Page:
Keith Greggor and Tony Foglio, who bought the brewery from Fritz Maytag in 2010, decided to launch Anchor IPA as part of its effort to keep up with the times. The task of brewing the new ale was given to veteran brewmaster Mark Carpenter, who told Holl, “I wanted a beer that I would like to drink.” The beer would not be as heavily hopped as San Diego-style IPAs, and uses non-traditional hop varieties—including an experimental hop that imparts a fresh peach flavor—along with established varieties.

A Video for the All-Star Break

Major League Baseball’s All Star Game will be played Tuesday night. It’s a perfect time to show this video, which was put together by Dave Burkhart, Anchor Brewing Company‘s resdient historian, about the connection between beer and baseball in San Francisco.

Milestones in American Craft Beer History

Many of us plan to celebrate Independence Day with an American craft beer–something that, just a generation ago, barely existed. Tom Acitelli, the author of The Audacity of Hops, identifies four milestones that made America’s craft brewing industry what it is today.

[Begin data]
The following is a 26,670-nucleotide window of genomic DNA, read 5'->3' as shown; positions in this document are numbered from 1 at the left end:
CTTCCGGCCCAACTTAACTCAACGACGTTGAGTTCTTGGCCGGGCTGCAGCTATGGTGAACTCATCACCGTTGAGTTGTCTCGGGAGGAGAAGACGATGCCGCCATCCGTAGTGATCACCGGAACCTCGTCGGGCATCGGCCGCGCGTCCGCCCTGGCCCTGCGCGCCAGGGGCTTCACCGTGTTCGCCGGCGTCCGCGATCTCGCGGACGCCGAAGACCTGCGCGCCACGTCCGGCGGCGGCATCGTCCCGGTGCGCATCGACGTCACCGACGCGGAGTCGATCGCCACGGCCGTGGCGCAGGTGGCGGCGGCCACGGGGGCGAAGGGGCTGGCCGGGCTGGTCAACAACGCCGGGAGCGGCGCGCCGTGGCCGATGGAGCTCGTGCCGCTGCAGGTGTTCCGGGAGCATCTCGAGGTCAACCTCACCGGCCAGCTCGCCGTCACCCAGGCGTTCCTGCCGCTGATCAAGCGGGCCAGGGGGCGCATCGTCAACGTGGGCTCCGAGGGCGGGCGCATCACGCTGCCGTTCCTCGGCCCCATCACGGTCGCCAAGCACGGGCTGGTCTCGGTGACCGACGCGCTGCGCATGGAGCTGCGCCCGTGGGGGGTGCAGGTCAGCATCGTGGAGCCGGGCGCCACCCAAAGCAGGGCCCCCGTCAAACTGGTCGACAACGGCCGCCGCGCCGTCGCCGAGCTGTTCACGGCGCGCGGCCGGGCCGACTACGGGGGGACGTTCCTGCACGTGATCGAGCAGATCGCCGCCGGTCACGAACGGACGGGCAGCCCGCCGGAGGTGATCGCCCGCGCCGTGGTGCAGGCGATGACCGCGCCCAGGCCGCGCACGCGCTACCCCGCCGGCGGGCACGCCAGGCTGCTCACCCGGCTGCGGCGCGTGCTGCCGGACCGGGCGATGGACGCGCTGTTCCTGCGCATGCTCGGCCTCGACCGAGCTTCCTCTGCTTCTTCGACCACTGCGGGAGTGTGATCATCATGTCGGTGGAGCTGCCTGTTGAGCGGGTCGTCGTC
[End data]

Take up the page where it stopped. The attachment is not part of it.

First, there’s Fritz Maytag’s decision in 1965 to buy Anchor Brewing Company, the nation’s last surviving craft brewery, and improve what was then a very bad product. Maytag insisted on high quality and independent ownership, and suffered big financial losses for years before his brewery became a national icon.

Second, in 1966, Jack McAuliffe, a U.S. Navy mechanic stationed in Scotland, bought a home-brewing kit at a local drugstore and discovered he could brew a very good pale ale. His own attempt at commercial brewing, the New Albion Brewing Company, eventually failed–but not before it encouraged other homebrewers to go commercial.

Third, and you might not have known this, Coors Brewing Company tested a new hop variety, the Cascade hop, which was the first American-grown variety considered good enough to use as an aroma hop. Maytag used it in his Liberty Ale, released in 1975 to commemorate the 200th anniversary of Paul Revere’s famous ride. Liberty Ale led the way to modern India pale ale, the most popular style of American craft beer.